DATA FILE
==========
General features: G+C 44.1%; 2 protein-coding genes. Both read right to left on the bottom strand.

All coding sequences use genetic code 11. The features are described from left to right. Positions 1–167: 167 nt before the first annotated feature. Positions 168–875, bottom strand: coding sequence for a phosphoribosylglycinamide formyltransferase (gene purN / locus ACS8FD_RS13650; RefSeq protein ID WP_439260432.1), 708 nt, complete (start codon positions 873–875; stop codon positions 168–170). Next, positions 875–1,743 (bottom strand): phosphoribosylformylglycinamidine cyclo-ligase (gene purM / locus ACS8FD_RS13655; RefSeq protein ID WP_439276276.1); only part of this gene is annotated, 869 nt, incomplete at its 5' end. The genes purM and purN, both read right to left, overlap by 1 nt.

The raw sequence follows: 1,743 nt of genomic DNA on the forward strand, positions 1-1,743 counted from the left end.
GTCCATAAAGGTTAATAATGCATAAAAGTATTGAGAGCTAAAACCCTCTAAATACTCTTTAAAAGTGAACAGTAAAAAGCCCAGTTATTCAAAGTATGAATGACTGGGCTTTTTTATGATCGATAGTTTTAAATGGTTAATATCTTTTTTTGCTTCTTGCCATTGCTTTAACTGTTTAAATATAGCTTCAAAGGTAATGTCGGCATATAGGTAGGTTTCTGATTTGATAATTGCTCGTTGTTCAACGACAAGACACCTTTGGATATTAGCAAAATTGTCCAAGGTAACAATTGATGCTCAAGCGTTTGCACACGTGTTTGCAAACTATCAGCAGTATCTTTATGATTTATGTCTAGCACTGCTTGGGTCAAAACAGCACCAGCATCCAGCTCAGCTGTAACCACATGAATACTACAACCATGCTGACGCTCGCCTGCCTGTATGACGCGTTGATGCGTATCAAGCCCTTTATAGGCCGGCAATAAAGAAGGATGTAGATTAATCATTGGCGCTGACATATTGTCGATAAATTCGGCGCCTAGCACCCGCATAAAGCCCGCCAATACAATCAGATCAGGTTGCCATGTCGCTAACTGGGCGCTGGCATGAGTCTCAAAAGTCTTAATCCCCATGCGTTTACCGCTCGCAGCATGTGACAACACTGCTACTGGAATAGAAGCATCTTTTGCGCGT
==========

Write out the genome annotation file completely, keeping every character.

General features: G+C 44.1%; 2 protein-coding genes. Both read right to left on the bottom strand.

All coding sequences use genetic code 11. The features are described from left to right. Positions 1–167: 167 nt before the first annotated feature. Positions 168–875, bottom strand: coding sequence for a phosphoribosylglycinamide formyltransferase (gene purN / locus ACS8FD_RS13650; RefSeq protein ID WP_439260432.1), 708 nt, complete (start codon positions 873–875; stop codon positions 168–170). Next, positions 875–1,743 (bottom strand): phosphoribosylformylglycinamidine cyclo-ligase (gene purM / locus ACS8FD_RS13655; RefSeq protein ID WP_439276276.1); only part of this gene is annotated, 869 nt, incomplete at its 5' end. The genes purM and purN, both read right to left, overlap by 1 nt.

The raw sequence follows: 1,743 nt of genomic DNA on the forward strand, positions 1-1,743 counted from the left end.
GTCCATAAAGGTTAATAATGCATAAAAGTATTGAGAGCTAAAACCCTCTAAATACTCTTTAAAAGTGAACAGTAAAAAGCCCAGTTATTCAAAGTATGAATGACTGGGCTTTTTTATGATCGATAGTTTTAAATGGTTAATATCTTTTTTTGCTTCTTGCCATTGCTTTAACTGTTTAAATATAGCTTCAAAGGTAATGTCGGCATATAGGTAGGTTTCTGATTTGATAATTGCTCGTTGTTCAACGACAAGACACCTTTGGATATTAGCAAAATTGTCCAAGGTAACAATTGATGCTCAAGCGTTTGCACACGTGTTTGCAAACTATCAGCAGTATCTTTATGATTTATGTCTAGCACTGCTTGGGTCAAAACAGCACCAGCATCCAGCTCAGCTGTAACCACATGAATACTACAACCATGCTGACGCTCGCCTGCCTGTATGACGCGTTGATGCGTATCAAGCCCTTTATAGGCCGGCAATAAAGAAGGATGTAGATTAATCATTGGCGCTGACATATTGTCGATAAATTCGGCGCCTAGCACCCGCATAAAGCCCGCCAATACAATCAGATCAGGTTGCCATGTCGCTAACTGGGCGCTGGCATGAGTCTCAAAAGTCTTAATCCCCATGCGTTTACCGCTCGCAGCATGTGACAACACTGCTACTGGAATAGAAGCATCTTTTGCGCGT